Demonstrating commitment to quality performance of the billing process is an often stated but less often a proven component of billing system management these days. The difficulties and challenges are significant. However, the commitment must come from top management and trickle down through the organization for the mission to be realized. That places increased responsibility and expectations on the management/administration staff to create an atmosphere of excellence—excellence that can often come at the expense of profit because of the extraordinary expense required to hire and retain competent staff and assure the "latest in technology" that the job requires. With their incomes declining, providers are looking for the "best price" with little knowledge of what is truly at stake when the job cannot be done correctly.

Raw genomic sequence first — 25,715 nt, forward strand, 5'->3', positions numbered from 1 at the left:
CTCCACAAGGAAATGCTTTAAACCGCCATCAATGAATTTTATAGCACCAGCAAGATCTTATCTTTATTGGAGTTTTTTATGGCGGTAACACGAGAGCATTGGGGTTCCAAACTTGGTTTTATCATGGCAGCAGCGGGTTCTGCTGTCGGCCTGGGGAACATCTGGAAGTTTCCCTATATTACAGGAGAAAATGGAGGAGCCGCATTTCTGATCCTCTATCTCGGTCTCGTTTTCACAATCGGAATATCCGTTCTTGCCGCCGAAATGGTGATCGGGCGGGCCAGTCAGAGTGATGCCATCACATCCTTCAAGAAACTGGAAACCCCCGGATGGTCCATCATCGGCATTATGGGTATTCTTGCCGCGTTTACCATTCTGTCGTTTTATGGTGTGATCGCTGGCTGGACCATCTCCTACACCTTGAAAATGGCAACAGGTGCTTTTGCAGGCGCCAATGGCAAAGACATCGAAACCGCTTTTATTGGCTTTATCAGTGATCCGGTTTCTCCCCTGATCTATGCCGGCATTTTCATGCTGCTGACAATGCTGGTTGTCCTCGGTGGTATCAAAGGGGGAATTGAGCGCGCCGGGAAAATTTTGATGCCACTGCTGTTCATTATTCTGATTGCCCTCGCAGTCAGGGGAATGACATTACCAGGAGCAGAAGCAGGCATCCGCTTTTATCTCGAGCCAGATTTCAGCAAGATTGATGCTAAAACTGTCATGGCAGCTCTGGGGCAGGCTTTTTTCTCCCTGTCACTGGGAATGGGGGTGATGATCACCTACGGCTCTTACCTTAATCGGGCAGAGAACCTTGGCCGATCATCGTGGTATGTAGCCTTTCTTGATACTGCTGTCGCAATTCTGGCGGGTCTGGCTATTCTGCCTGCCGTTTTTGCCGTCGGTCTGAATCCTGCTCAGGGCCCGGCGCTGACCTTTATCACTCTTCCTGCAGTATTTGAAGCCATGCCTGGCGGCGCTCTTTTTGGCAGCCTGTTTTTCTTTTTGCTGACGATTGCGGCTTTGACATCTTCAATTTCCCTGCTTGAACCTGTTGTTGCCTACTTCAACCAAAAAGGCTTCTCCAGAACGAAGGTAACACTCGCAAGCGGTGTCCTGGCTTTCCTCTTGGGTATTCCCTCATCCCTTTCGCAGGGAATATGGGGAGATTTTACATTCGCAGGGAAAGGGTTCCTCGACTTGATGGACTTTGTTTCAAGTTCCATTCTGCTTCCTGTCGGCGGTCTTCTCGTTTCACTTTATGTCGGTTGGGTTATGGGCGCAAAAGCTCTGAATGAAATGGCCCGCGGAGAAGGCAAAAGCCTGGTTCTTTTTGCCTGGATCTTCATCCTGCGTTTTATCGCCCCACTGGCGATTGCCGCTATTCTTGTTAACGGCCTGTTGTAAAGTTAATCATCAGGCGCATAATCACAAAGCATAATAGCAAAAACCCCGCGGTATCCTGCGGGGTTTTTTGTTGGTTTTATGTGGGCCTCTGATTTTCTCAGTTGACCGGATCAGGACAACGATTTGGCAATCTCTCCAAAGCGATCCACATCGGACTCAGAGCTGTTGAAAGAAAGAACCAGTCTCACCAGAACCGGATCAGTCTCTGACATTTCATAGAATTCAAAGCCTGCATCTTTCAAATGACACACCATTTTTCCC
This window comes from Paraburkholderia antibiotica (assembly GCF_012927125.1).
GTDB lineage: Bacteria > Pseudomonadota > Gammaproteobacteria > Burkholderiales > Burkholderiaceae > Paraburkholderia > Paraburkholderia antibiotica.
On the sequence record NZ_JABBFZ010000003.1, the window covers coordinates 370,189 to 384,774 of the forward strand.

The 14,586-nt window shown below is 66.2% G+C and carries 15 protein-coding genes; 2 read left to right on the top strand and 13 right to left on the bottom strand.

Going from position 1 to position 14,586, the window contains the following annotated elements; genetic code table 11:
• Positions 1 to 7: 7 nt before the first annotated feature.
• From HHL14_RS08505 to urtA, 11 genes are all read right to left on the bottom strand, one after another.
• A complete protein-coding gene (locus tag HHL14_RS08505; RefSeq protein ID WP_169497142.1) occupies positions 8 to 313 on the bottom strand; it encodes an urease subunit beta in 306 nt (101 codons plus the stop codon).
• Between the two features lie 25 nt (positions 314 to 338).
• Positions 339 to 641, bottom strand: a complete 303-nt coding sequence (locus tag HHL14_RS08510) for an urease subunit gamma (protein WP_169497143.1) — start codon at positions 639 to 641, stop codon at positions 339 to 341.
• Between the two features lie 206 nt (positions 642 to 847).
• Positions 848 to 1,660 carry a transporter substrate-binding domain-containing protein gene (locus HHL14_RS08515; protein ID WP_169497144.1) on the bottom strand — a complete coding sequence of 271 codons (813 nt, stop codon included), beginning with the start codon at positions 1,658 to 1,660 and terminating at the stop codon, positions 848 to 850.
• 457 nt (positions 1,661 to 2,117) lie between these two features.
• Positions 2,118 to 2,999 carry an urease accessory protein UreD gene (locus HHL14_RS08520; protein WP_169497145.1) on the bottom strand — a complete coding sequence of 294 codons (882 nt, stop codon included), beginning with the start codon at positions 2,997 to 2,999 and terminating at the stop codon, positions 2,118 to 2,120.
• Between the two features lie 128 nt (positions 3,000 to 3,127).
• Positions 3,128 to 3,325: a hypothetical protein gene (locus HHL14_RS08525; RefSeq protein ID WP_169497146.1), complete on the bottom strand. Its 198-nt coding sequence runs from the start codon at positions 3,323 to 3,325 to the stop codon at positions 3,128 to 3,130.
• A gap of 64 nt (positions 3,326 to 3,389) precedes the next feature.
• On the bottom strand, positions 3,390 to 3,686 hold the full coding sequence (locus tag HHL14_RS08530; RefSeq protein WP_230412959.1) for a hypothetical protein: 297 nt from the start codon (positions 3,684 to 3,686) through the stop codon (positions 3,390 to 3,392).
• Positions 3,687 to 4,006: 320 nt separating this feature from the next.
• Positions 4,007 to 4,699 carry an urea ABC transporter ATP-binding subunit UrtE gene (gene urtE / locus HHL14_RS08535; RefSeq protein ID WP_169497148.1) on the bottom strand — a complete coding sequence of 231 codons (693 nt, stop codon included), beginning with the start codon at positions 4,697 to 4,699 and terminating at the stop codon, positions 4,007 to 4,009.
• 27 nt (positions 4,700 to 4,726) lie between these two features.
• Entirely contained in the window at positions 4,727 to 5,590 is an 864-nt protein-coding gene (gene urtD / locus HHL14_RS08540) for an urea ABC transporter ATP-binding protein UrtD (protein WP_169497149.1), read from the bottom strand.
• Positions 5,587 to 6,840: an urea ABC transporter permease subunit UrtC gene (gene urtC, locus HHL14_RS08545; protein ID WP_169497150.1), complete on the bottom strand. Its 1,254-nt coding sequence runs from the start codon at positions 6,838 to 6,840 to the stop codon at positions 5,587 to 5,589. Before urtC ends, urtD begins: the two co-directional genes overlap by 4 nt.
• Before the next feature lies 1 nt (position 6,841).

Billing agencies will also be expected to rely on their compliance efforts as a means of identifying and preventing the threat of criminal/unethical conduct by employees and clients. In essence, they will be expected to use their compliance efforts to monitor the activities of everyone associated with the billing effort. To many, this other, "watching" mentality is the most onerous responsibility advised by the OIG. Any methodology for encouraging official reporting of suspected problems, as well as managing investigational procedures, presents significant issues for most billing agencies who must now assure that the internal controls and management policies are in place to deal with this potential problem. Further, employment of sanctioned individuals should be avoided, and, if it is identified by the OIG, can be expected to have an adverse affect the outcome of investigations. As part of internal control measures, billing agencies should assure that there are no financial incentives for either clinical or clerical staff that would encourage upcoding or performance of unnecessary services.